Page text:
70g of my powder by weight (85 on the adjustable measure) was giving me 1025 to 1050 fps yesterday. 75 and I got 1065 1085, and 85 got me over 1100, all with the Lyman 577213 cast of 30-1 and sized to .577”. The fouling was about like Schuetzen fff and melted like sugar when I hit it with a dripping water wet patch. I’m pretty encouraged and I’m looking forward to shooting a lot of this.
Been there done that and lived to tell about it. Rockets, lots of them, great fun, some made better firecrackers. Several pistols and a 10 gage electrically fired shotgun. It took 5 minutes to load as the wire leads had to be routed out the breech plug. I proofed it with a double charge and thought it safe. I used it bird hunting and shudder to think about it now.
A high school friend was killed when a cannon about the same size burst on firing. Kind of put the damper on the home made fusel fun.
Note: Lower density means more porosity, larger surface area, faster burning. Equivalent velocity to commercial powder does not mean equivalent pressure. Be careful!
I think it would be interesting to tell us what kind of a setup that you are using to make your charcoal. I've been studying the ones on U-tube and haven't come up with any idea of what would be the best setup to try.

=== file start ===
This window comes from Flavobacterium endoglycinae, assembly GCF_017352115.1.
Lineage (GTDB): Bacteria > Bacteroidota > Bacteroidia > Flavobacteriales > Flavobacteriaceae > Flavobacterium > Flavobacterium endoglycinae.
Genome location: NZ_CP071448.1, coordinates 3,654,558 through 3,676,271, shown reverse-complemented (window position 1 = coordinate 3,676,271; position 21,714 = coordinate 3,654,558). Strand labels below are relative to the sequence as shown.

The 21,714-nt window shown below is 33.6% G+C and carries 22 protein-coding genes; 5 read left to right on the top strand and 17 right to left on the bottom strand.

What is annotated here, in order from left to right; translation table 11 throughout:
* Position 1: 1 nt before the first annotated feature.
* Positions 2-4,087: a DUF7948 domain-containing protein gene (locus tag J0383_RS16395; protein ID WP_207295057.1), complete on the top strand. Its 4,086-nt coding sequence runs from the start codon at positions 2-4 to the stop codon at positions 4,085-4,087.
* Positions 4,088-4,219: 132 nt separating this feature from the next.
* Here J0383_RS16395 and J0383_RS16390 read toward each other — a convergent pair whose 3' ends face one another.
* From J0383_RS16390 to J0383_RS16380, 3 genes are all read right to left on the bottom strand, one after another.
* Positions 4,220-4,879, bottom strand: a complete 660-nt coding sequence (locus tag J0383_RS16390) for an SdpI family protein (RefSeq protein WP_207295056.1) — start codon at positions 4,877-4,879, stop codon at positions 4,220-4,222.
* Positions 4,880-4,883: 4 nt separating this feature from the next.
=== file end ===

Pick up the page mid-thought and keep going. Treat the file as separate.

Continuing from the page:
David a. Cogburn
I’m using an old spray paint pot that I burned out to clean. I cut a hole in an oil drum’s bottom to hang it in. Turned the barrel upside down with a door at ground level to build a good hot fire. The retort that holds the charcoal wood needs to be airtight with the exception of a small vent hole for the escaping gasses. I also punched a hole for a length of stove pipe to help it draw. I lit the gases from the vent occasionally and when the flame stopped being yellow I pulled the retort and plugged the hole. If air gets in the retort the charcoal will ignite. I was able to jam the retort into a snow bank for cooling. Otherwise I would have let it cool overnight. It’s best to not over cook the charcoal I’ve read. It took a couple hours to make. I peeled all the bark and eliminated any bad wood or knots. These make klinkers and cinders that can cause a flare up when loading.
Thanks, good to know. I will keep an eye on the caps.